Observational studies has for a long time shown a correlation between sleep deprivation for an long time. For an example, in 2008, a literature search showed that both children and adults who get too little sleep tend to weigh more than those who get enough sleep.
Now they have finally made a detailed study within a lab clinic proving that sleep deprivation may result in more than 500 additional calories daily.
It studied 17 healthy but sedentary men and women in a lab clinic for 11 days and nights. The participants agreed to spend the entire study period at the facility, where researchers recorded their every movement, through a special monitor the participants wore, and tallied everything they ate, either from a cupboard in their room or food they ordered.
After a three-day baseline period, one group was randomly assigned to sleep and wake whenever they wanted for eight days, while another was intentionally woken up after only two-thirds of their usual sleep time — that amounted to about 80 minutes less sleep per night on average. The group that experienced such restricted sleep tended to eat more the following day, adding 549 extra calories to their usual diet, while those who slept as much as they wanted ate about the same on each of the eight experiment days as they did during the three-day baseline period.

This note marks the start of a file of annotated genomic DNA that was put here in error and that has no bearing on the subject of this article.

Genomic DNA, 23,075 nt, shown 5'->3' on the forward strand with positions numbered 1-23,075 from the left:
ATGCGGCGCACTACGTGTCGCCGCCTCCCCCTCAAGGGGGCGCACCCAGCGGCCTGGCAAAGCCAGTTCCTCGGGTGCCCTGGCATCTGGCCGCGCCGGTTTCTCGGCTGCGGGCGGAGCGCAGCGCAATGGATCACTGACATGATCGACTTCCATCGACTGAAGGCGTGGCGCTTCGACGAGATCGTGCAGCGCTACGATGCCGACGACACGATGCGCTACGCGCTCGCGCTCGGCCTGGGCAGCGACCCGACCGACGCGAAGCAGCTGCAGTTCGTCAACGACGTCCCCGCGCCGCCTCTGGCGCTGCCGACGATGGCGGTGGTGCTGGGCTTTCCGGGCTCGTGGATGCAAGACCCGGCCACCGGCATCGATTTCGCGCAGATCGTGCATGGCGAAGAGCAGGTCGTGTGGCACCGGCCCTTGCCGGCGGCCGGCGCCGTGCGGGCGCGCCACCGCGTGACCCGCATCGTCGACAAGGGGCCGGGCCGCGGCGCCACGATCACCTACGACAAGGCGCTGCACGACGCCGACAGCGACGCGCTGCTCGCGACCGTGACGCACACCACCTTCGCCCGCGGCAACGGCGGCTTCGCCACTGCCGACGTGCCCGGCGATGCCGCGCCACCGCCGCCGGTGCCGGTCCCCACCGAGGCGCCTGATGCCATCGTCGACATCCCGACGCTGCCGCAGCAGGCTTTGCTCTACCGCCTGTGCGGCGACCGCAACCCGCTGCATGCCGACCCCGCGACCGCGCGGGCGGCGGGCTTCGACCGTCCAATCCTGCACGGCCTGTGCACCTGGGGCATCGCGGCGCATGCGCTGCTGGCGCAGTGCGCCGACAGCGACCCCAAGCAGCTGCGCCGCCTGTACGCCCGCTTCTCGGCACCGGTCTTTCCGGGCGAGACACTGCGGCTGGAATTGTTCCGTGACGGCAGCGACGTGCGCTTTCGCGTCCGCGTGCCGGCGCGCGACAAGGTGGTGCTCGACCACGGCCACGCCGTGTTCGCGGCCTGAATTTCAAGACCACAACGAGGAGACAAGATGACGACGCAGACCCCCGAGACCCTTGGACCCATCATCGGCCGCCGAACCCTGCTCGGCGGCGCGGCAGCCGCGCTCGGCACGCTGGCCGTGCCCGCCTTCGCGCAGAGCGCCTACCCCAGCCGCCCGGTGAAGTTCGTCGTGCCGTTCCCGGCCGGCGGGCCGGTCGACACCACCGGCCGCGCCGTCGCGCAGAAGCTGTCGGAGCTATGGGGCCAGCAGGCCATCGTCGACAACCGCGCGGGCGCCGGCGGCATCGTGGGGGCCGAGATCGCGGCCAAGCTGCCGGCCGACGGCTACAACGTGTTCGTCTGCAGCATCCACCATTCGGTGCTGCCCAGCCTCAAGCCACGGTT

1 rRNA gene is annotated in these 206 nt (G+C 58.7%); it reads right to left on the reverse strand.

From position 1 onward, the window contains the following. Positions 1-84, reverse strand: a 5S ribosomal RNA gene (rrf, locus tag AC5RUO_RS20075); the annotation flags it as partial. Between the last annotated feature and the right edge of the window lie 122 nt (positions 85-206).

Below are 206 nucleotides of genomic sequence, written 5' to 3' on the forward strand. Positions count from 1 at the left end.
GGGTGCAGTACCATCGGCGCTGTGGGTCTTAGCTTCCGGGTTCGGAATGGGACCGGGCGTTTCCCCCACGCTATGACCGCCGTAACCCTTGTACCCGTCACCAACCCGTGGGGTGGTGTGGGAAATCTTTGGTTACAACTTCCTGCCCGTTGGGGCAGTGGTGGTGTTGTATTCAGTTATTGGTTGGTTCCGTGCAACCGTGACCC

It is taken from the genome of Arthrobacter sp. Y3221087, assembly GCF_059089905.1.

Think about the consequences. When trying to lose weight people are recommended to eat roughly 500 kcal less each day to lose 0.5 kg a week. What would the consequences be if you instead of eating 500 kcal less actually ate 500 kcal more because of sleep deprivation. You would gain 0.5 kg a week!
This is one of the reasons to why sleep is such important to your health.